The good news is most of the comments on the article are, well, good, even if there are only three comments. But as Meatloaf said, two out of three ain't bad. But naturally, it's the third one that got my attention.
It speaks to the cesspool that is the Internet that initially, my reaction was, "Oh, that's not that bad," because honestly, yeah, it could be a lot worse. That said, "it could be a lot worse" doesn't mean this person should get a free pass for being ignorant.
This article is ridiculous. I've lived in Scottdale for 32 years, and I had no idea these women were here. I have never once seen them out and about in town, let alone heard anyone speak ill of them. I guess when you refuse to be a member of the society you live in and things don't go your way, you can just accuse the entire town of being racist.This is infuriatingly stupid. Let's break it down.
First, the commenter is implying that because he's never seen or heard about this women, this whole story must be bullshit, but that's not how the world works. There are plenty of people out and about all around us we never interact with, even in the same small towns, and not knowing who someone is after an article like this is published doesn't make the article "ridiculous" or somehow untrue or misleading. Just because you didn't personally witness something doesn't mean it didn't happen, and in any other scenario, most of us would recognize that such an assertion is absurd.
But I think the most frustrating thing for me is the second half of the comment, and it's partly because this is such a common yet unfair criticism of refugees--that they're being troublesome, can't assimilate, and are crying discrimination because...I don't know, honestly, because these statements make no sense to me.
I think often, when people here complain about things like refugees who refuse "to be a member of the society you live in," they forget that refugees are coming from an entirely different country with an entirely different culture. We cannot and should not expect refugees to completely forget their cultures, traditions, and way of life in favor of our own, and at that, none of us have done that anyway. Take a look at your own family and their customs. Chances are, you hold on to certain things that are relics of your ancestors' culture. For example, my wedding is fast approaching, and we're incorporating plenty of my family's Polish heritage--we're doing a bridal dance with a polka and an apron to receive money from guests and we're playing the Polish version of "Happy Birthday," called "Sto Lat," for an uncle whose birthday falls on the wedding day. My grandfather used to use Polish/Hungarian words and phrases around the house. My aunts and uncles all polka. And yet, by some of these absurd standards, all of that might be considered "refusing to be a member of society." Refugees shouldn't be expected to shed every speck of their life before they came here. Instead, we should accept their differences, especially when they're not doing anyone any harm.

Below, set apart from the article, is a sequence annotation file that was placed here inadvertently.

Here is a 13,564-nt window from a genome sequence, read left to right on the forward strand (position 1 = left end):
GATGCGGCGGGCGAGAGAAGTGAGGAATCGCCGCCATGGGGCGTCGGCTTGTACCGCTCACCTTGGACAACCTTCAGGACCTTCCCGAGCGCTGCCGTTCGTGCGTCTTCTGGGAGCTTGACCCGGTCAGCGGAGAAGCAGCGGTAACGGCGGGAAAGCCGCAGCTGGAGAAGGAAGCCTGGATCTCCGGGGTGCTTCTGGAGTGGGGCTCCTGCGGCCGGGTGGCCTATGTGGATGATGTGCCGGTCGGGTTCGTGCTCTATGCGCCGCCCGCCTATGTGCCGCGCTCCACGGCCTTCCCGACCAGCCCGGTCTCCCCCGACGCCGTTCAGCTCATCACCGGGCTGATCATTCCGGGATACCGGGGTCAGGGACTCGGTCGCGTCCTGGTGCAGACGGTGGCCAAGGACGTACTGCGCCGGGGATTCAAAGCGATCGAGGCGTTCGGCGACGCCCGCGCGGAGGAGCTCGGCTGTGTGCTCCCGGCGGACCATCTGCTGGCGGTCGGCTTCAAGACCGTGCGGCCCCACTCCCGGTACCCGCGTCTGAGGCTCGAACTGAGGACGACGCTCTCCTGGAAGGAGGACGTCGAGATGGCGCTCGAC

But even more troubling is the fact that this commenter either missed the entire point of the article or thinks this family is only speaking out for pity, which is unlikely. First, the issue was not that the family couldn't assimilate--and again, we need to rethink the expectations we put on refugee families--but rather that they were targeted for their background, in some cases based on misconceptions rather than fact. Being turned down for jobs and explicitly told it's because of where you're from isn't a result of your behavior, it's xenophobia, plain and simple.
This brings up another point that happened to come up on a Twitter account I follow recently, but it's a very strong belief I've had for a while now that I was glad to see repeated--it is not up to us to decide what is or is not racist, xenophobic, or discriminatory. I as a white woman brought up in a middle-class Catholic household did not have the same experience as, say, a woman of my same age who is black or Jewish or Muslim. It wouldn't be fair for me to look at someone experiences that I cannot relate to and never will and decide that their complaints are invalid. This commenter is being dismissive and callous, frankly, by suggesting this is all a reaction to "things not going their way." This family is speaking out about downright unacceptable treatment that drove them from a town in our community, and rather than take a step back and think about how they feel, what they must be going through, or how our own words and actions affect people, this person, and I'm sure others, are instead choosing to turn it back on the family and find a way to blame them. I suppose that's easier than owning up to one's own prejudices and acknowledging that there are some very mean, ugly people living in your town making life more difficult for someone else.
I'll end this post the same way I ended my previous post on this subject--by asking you all to be less judgmental of people of different religions and races than yours, especially when dealing with refugees, who are looking for safety and stability. Be good to each other. Be compassionate and kind. Give people a chance. We all have the opportunity every single day to make the world a little brighter and life a little easier for someone else, and there's not a single good reason why we shouldn't try. So do it.